This also means that we can expect undesirable employee-churn if we are not communicating clearly with employees on the active role the organisation is taking to create sustainability, as well as providing ongoing positive employee experiences, such as cultural and development initiatives. For further ideas on engagement during tough times, have a read here.
Business Financial Pressures
May 2023 saw the Reserve Bank lifting the OCR by a final 25 basis points with no further raises, to reduce inflation, anticipated until 2024.
Keaton Pronk, a Senior Associate - CA (PP) of McDonald Vague, recently wrote an article titled, Insolvency by the Numbers: NZ Insolvency Statistics May 2023. He stated that there are raised levels of Company Insolvency appointments in 2023 compared to the prior two years; however, Company Insolvency appointments for May 2023 dropped back to the 2020/2021 levels – therefore total corporate insolvency figures for the year-to-date remain above the last 3 years but behind the 2019 total levels.
The July 2023 New Zealand Institute of Economic Research (Inc) Quarterly Survey of Business Opinion shows business confidence continued to pick up over the June 2023 quarter but from low levels; however, on a seasonally adjusted basis, a net 59% of businesses expect deterioration in general economic conditions over the coming months. In their media release, they summarised that capacity pressures (such as finding skilled workers) have eased, but revenue-sourcing (e.g. inability to increase pricing, conservative consumer spending) and cost pressures (e.g. costs incurred during international imports, delays in materials) are still intense.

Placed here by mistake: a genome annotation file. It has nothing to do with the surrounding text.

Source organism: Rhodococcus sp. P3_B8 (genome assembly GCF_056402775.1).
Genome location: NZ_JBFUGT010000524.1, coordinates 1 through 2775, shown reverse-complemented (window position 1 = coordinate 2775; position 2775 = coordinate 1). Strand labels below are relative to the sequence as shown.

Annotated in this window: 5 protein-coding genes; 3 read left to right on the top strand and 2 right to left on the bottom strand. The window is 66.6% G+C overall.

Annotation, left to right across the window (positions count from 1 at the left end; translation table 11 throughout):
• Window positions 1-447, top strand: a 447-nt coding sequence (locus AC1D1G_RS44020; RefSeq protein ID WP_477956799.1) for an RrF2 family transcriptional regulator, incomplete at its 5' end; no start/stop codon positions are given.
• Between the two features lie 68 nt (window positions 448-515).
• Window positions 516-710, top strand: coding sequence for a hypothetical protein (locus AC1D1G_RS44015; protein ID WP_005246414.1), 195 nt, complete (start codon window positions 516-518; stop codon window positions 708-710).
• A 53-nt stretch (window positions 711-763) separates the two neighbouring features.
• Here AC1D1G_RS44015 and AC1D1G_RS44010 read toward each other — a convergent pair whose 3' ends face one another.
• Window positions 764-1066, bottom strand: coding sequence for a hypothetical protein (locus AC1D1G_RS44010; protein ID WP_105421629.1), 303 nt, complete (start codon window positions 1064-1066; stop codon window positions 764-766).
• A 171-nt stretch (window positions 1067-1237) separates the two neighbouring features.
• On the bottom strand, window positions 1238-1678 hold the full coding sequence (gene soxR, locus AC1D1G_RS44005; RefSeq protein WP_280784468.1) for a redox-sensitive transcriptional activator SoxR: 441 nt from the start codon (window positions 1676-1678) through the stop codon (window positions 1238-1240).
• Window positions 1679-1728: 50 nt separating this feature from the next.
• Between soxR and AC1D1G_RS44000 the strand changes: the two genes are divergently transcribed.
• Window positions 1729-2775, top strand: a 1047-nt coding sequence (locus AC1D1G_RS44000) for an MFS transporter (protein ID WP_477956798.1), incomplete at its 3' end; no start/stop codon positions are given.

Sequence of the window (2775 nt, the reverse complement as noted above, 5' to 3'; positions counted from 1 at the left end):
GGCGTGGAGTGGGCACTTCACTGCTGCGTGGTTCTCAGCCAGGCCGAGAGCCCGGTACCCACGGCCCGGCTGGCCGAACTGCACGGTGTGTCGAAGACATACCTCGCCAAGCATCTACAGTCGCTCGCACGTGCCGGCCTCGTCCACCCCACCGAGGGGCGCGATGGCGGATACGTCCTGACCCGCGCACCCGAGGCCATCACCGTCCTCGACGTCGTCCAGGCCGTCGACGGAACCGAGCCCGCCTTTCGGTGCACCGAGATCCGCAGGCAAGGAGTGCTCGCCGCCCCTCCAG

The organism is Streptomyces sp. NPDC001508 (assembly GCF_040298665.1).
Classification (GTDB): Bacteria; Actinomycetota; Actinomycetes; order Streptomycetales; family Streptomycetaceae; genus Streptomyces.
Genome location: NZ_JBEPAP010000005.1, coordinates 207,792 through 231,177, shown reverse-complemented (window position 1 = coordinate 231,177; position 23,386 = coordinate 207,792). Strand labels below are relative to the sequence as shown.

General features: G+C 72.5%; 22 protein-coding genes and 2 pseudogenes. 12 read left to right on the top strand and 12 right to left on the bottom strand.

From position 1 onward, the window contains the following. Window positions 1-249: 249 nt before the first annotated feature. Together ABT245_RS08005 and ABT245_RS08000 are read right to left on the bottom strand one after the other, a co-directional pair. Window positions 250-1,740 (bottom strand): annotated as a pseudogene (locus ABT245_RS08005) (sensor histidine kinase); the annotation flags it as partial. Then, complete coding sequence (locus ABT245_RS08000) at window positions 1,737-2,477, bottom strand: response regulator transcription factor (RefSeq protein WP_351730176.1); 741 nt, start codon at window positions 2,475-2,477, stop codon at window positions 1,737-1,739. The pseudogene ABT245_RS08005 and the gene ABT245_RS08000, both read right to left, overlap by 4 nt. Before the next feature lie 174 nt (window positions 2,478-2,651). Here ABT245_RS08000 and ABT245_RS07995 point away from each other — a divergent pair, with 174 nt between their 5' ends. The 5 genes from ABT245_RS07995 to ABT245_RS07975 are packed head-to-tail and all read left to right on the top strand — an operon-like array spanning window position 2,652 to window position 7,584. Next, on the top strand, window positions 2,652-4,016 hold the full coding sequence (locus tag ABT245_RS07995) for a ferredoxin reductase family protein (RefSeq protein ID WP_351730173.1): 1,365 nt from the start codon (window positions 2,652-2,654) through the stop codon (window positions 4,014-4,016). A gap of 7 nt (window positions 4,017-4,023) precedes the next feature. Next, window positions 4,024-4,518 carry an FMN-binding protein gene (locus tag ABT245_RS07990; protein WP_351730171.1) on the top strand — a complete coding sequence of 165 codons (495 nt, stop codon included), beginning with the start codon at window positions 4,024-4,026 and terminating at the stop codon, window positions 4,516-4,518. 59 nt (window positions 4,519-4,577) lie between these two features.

These conditions highlight the continuing challenging economic climate and financial difficulties, necessitating close attention to financial stability and operational viability, (including holding off on significant capital investments).
Organisations off the back of COVID, have been constantly reviewing and adjusting to ensure they are competitive, streamlined and make the most effective use of all their resources and assets. It is said that adversity builds character, and in the business world, the economic pressures have been the catalyst for organisations to ensure they are operating on solid foundations.